But there are some countervailing ones. For example that liquidations of stock by retirees might pick up eventually after not being so high early in their retirement. And, it doesn't necessarily take a large % of holders to sell something to lower the market clearing price substantially.
Would you imagine that if boomers are gradually selling, then millennials and others are gradually buying?
There's always a buyer for every seller. That doesn't tell you what the price will be.
Retiree consumption comes from one of three sources - physically storing goods for later consumption, tax transfers from workers, and selling financial assets to workers. The first category is small enough to be negligible, so it's pretty much all "taxes or savings" for how non-workers consume more goods and services than they produce in dollar terms.

Asset prices determine this exchange rate between financial assets and current production. Lower prices mean some combination of workers saving more or retirees consuming less. If workers are largely financially constrained and are already saving as much as they can afford to, then this basically means lowering the standard of living of retirees. Interestingly, this would mean that raising taxes to pay for retirement programs will largely only work to redistribute wealth from rich retirees to poor ones through depressing asset prices.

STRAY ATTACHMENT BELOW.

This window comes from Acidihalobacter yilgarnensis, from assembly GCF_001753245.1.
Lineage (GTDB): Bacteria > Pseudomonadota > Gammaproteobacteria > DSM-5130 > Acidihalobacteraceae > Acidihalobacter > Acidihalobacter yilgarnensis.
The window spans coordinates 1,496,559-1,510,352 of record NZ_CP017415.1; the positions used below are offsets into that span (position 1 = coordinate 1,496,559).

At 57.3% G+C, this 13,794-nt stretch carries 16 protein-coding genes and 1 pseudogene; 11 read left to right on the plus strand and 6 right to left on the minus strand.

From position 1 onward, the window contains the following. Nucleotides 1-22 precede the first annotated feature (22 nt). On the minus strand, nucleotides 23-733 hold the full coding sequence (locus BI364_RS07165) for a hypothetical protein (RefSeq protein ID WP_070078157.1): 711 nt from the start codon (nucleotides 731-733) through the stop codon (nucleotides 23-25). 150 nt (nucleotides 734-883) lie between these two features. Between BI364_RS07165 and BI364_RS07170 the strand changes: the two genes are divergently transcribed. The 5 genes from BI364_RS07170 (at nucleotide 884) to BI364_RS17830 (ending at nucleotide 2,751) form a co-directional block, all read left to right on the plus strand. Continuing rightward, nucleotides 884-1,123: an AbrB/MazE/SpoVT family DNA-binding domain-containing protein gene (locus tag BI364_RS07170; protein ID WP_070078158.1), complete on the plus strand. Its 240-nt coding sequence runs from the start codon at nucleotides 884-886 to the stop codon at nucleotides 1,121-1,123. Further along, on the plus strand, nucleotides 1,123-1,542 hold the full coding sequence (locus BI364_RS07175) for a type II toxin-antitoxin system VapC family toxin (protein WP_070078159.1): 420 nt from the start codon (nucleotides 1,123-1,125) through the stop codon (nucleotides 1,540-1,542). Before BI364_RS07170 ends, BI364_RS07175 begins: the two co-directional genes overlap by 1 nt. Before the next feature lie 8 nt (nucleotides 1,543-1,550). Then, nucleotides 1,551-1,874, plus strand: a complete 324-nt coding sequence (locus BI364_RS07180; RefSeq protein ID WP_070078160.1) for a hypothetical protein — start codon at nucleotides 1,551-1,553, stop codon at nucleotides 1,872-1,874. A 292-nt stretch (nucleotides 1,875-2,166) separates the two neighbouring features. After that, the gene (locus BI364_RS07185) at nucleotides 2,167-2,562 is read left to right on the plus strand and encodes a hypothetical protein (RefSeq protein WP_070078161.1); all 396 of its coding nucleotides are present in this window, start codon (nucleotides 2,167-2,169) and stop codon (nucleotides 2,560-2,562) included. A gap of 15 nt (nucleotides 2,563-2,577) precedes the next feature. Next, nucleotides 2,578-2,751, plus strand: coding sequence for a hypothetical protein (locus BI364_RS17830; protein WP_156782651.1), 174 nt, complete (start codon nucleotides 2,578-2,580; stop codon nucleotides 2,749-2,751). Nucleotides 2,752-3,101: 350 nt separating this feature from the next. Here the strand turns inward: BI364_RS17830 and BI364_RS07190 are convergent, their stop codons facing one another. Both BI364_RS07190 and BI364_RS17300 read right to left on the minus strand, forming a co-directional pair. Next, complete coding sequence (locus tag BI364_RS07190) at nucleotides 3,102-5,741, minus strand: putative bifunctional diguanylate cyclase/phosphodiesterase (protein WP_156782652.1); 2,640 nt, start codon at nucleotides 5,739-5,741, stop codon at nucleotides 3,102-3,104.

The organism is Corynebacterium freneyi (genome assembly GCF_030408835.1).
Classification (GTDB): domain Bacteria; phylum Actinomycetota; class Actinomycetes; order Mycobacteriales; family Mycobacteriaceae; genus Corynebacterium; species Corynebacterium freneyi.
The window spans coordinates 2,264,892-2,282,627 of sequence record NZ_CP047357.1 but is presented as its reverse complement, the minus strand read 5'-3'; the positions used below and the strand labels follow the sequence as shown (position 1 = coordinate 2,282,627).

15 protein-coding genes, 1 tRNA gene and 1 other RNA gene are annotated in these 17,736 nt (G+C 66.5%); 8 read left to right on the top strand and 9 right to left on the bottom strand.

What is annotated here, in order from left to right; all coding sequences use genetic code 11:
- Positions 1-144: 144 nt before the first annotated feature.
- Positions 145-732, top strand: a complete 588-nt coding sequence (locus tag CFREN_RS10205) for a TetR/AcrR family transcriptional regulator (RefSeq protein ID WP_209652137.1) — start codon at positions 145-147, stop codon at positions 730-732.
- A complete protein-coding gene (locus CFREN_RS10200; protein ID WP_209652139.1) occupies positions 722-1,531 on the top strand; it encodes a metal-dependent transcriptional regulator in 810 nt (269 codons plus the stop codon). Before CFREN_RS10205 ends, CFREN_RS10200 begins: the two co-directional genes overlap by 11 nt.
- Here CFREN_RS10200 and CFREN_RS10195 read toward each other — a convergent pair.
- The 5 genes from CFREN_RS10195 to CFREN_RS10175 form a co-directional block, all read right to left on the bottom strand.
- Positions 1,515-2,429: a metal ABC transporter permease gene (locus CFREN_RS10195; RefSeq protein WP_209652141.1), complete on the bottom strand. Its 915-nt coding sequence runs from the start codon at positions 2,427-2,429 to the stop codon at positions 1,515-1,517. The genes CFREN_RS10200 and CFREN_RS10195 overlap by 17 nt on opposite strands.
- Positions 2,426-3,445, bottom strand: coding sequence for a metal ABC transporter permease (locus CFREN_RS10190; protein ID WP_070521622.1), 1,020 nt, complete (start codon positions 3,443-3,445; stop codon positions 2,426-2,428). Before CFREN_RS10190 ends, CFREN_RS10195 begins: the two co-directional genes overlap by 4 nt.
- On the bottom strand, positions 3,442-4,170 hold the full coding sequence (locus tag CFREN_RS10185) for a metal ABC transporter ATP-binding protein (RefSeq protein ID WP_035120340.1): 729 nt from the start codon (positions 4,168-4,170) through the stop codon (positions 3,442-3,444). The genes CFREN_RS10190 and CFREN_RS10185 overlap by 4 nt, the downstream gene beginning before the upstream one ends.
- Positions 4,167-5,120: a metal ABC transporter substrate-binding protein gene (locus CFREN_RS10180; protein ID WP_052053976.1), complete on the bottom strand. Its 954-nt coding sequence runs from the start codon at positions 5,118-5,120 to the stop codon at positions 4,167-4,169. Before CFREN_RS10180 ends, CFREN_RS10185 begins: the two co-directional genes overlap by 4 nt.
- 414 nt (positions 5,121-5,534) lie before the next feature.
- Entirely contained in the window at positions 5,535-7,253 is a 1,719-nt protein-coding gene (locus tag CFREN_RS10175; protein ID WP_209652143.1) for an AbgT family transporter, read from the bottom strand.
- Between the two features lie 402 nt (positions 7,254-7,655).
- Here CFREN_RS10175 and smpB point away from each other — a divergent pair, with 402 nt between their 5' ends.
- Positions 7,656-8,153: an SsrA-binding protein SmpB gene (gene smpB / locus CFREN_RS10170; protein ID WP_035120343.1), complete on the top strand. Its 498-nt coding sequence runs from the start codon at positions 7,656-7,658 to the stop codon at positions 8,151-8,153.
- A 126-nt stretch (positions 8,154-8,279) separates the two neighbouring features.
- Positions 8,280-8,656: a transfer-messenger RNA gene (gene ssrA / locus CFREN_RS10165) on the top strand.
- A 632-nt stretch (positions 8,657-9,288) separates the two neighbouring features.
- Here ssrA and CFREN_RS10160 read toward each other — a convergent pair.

Also note that this is financial assets in general, not just stocks. It includes housing (both rent and mortgage payments), student loans, consumer debt, and actual bonds.

Overall, though, I'm not super concerned about all this though. If you save more than your peers, you get more than your peers in retirement. If the economy does well, asset prices go higher and everyone gets to have more stuff when retired. If it doesn't do well, then future retirees will have to tighten their belts and accept that they're not living in as rich of a society as they hoped to retire in. Savings rate is the only thing really under my control, so it's what I focus on financially.
Current portfolio: 60% VTI / 40% VXUS

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Re: The impact of Baby Boomers on the Future of U.S. Stocks

Post by JoeRetire » Tue Jun 11, 2019 1:07 pm

JackoC wrote:
Tue Jun 11, 2019 10:40 am
JoeRetire wrote:
Tue Jun 11, 2019 9:33 am
JackoC wrote:
Tue Jun 11, 2019 9:19 am
But there are some countervailing ones. For example that liquidations of stock by retirees might pick up eventually after not being so high early in their retirement. And, it doesn't necessarily take a large % of holders to sell something to lower the market clearing price substantially.
Would you imagine that if boomers are gradually selling, then millennials and others are gradually buying?
There's always a buyer for every seller. That doesn't tell you what the price will be.
Of course it doesn't.

But you appear to be imagining a short term clearance sale of some sort, which will somehow depress the market, rather than the normal sell/buy situation that will actually happen.

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Re: The impact of Baby Boomers on the Future of U.S. Stocks

Post by bhsince87 » Tue Jun 11, 2019 1:11 pm

There is one huge point that was mentioned, but seemingly overlooked.

If the majority of baby boomers have indeed "under saved", then they have very few assets to sell.